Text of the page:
By then, many vehicles could already be equipped with this system. Because in China, “ hidden components are common to constructors “, underlined Luca de Meo. A sharing of knowledge which gives them a considerable lead over the rest of the world.

And it is this competition that motivated General Motors and others to create this unique marketplace. Behind this war, there is an enormous financial and survival issue at stake. According to sector specialists, the global software market will represent 100 billion dollars in 2030 and 40% of the value of a vehicle in 2030. Above all, China has already had the advantage in electric technology for several years. If, however, it took over the software as well, then almost the entire value of a car would be concentrated on its territory.

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Despite this threat, the marketplace does not seem to exclude Chinese manufacturers and equipment suppliers who would like to present their advances.

The difficulty of integrating Chinese players

“The idea is rather to bring together a large number of actors. If we do not welcome Chinese manufacturers, we will deprive ourselves of access to certain blocks of software,” explained Eric Kirstetter, partner at the Roland Berger firm, which contributed to the project.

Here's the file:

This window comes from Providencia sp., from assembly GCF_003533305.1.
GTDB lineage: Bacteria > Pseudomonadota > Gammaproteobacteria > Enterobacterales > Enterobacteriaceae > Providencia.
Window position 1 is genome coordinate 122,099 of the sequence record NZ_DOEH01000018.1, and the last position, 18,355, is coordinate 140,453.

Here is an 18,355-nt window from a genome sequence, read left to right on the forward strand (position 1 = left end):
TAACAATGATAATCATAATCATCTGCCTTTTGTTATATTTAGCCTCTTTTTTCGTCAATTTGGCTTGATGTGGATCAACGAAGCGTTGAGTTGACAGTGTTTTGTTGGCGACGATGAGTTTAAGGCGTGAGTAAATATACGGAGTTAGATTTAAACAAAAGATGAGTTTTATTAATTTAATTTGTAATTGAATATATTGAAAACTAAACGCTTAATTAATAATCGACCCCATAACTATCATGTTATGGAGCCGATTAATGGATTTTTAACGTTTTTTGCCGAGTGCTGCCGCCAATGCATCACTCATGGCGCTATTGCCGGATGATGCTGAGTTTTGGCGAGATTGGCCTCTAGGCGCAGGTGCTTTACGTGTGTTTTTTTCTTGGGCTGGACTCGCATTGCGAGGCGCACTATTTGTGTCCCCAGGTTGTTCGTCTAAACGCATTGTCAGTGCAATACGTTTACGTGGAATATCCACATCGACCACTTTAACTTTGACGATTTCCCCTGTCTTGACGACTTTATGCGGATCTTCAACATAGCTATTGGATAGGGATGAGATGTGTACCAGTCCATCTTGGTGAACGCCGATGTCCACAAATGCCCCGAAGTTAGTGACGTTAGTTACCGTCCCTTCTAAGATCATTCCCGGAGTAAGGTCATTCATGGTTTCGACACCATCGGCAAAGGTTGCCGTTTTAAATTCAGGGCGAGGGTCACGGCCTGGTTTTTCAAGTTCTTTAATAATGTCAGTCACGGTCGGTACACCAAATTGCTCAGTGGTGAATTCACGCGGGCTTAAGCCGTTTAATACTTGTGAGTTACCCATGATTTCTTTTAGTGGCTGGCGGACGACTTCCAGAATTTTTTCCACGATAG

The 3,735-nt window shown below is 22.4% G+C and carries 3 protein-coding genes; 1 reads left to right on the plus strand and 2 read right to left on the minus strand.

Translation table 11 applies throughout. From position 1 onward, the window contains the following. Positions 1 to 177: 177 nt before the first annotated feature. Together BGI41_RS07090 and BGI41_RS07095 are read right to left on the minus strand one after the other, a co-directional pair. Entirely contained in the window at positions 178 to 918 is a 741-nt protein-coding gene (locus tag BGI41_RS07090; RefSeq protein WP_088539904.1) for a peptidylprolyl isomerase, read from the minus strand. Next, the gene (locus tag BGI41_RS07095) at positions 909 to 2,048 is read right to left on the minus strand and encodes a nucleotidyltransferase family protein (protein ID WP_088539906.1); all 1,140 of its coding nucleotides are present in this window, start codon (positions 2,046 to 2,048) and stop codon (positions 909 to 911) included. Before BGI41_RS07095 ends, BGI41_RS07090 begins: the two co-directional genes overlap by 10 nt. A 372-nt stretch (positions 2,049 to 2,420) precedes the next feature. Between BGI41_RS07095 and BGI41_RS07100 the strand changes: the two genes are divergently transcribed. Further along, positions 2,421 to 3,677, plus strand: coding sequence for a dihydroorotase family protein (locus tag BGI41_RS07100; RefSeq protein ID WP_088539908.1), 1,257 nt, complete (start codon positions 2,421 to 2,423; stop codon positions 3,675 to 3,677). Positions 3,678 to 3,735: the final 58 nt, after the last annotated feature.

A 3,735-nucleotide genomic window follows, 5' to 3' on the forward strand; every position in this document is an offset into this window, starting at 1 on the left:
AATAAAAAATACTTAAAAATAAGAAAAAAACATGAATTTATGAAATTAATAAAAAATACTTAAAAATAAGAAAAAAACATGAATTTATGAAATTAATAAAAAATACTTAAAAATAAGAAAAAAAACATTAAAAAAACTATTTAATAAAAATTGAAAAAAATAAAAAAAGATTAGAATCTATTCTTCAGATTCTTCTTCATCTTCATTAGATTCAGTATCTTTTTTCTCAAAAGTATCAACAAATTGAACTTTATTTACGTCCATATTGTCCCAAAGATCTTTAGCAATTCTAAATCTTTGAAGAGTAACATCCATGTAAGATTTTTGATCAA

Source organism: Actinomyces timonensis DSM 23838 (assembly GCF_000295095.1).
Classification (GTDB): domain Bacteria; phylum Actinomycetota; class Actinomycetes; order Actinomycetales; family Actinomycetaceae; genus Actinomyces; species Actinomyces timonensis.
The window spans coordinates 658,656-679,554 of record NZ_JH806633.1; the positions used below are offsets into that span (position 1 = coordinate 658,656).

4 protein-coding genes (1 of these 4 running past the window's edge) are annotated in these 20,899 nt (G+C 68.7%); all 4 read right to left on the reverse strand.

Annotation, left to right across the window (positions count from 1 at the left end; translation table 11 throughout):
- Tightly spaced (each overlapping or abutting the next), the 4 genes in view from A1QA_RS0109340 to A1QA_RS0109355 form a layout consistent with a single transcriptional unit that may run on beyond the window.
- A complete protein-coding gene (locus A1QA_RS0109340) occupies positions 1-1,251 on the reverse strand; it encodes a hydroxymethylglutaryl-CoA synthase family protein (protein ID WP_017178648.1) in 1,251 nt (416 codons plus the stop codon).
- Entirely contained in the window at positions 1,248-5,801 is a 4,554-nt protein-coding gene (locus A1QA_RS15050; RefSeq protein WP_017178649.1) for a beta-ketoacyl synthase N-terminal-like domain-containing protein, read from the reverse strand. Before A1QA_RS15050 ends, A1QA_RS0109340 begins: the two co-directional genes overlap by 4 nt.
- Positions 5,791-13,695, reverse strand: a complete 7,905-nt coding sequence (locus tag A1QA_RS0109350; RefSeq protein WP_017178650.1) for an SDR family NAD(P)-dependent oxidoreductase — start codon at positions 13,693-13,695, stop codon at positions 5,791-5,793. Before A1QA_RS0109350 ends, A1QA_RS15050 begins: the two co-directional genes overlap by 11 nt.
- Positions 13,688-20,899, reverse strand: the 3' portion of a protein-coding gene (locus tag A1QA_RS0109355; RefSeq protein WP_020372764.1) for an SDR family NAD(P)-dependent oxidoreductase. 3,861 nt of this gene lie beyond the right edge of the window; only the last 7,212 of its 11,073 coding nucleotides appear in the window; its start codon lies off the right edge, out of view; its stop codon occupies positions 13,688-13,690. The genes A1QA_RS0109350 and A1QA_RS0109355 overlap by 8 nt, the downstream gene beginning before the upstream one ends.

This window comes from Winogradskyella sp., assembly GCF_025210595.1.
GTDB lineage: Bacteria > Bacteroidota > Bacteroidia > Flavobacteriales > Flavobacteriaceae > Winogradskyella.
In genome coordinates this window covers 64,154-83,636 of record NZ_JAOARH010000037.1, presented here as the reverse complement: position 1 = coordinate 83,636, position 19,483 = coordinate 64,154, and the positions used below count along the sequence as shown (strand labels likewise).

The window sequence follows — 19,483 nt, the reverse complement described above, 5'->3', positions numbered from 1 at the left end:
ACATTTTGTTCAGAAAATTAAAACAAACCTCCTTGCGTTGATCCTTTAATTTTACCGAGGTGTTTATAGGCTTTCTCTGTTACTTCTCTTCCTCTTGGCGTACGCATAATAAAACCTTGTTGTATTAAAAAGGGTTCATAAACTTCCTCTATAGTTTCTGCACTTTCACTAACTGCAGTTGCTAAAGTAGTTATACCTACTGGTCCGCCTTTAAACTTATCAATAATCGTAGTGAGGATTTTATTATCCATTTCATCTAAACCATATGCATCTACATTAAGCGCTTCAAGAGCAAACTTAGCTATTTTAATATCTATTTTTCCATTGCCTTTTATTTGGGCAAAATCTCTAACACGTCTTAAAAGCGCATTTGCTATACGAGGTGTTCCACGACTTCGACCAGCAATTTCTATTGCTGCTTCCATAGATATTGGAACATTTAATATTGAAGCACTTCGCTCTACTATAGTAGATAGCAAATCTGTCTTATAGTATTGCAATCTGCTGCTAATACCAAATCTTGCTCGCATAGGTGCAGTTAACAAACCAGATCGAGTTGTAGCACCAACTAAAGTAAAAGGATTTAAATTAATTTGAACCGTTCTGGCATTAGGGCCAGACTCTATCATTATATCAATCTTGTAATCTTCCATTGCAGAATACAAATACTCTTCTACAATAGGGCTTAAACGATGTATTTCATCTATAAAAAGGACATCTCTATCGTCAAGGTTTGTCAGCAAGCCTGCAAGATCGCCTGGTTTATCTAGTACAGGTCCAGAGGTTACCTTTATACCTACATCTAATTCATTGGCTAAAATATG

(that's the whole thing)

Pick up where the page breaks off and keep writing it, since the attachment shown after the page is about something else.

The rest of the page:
Above all, the equipment manufacturers present on the platform will certainly want to sell their software to as many manufacturers as possible and, in fact, to Chinese manufacturers. “The ambition is to make more sales, that’s the whole point of this marketplace”confirms Derek De Bono.

If no exclusion was mentioned, the restriction of access to certain blocks of software is currently under discussion. “ Some participants asked to limit access to their software by certain competitors. Everyone will be able to enter this marketplace, but not everyone will see everything that happens there. said Eric Kirstetter. The outlines of what will or will not be displayed on the platform and the terms of access should be presented this summer.

Washington at war with Beijing

But this project risks raising teeth on the political side. At the end of February, the United States announced that it was launching a vast investigation to determine the risks associated with the circulation of connected vehicles from China on its territory. US President Joe Biden also signed an executive order aimed at “ prevent the large-scale transfer of Americans' personal data to sensitive countries “. Commerce Secretary Gina Raimonda added that it was necessary to have “ a clear idea of ​​the potential national security risks associated with connected vehicles “. In response, China considered that this investigation was “ discriminatory » and that she “firmly opposed the generalization made by the United States of the concept of national security”.

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This instruction does not only target Chinese manufacturers, but also all brands that could integrate Chinese software. An initiative which could discourage European and American manufacturers from bringing these manufacturers into the software sharing platform.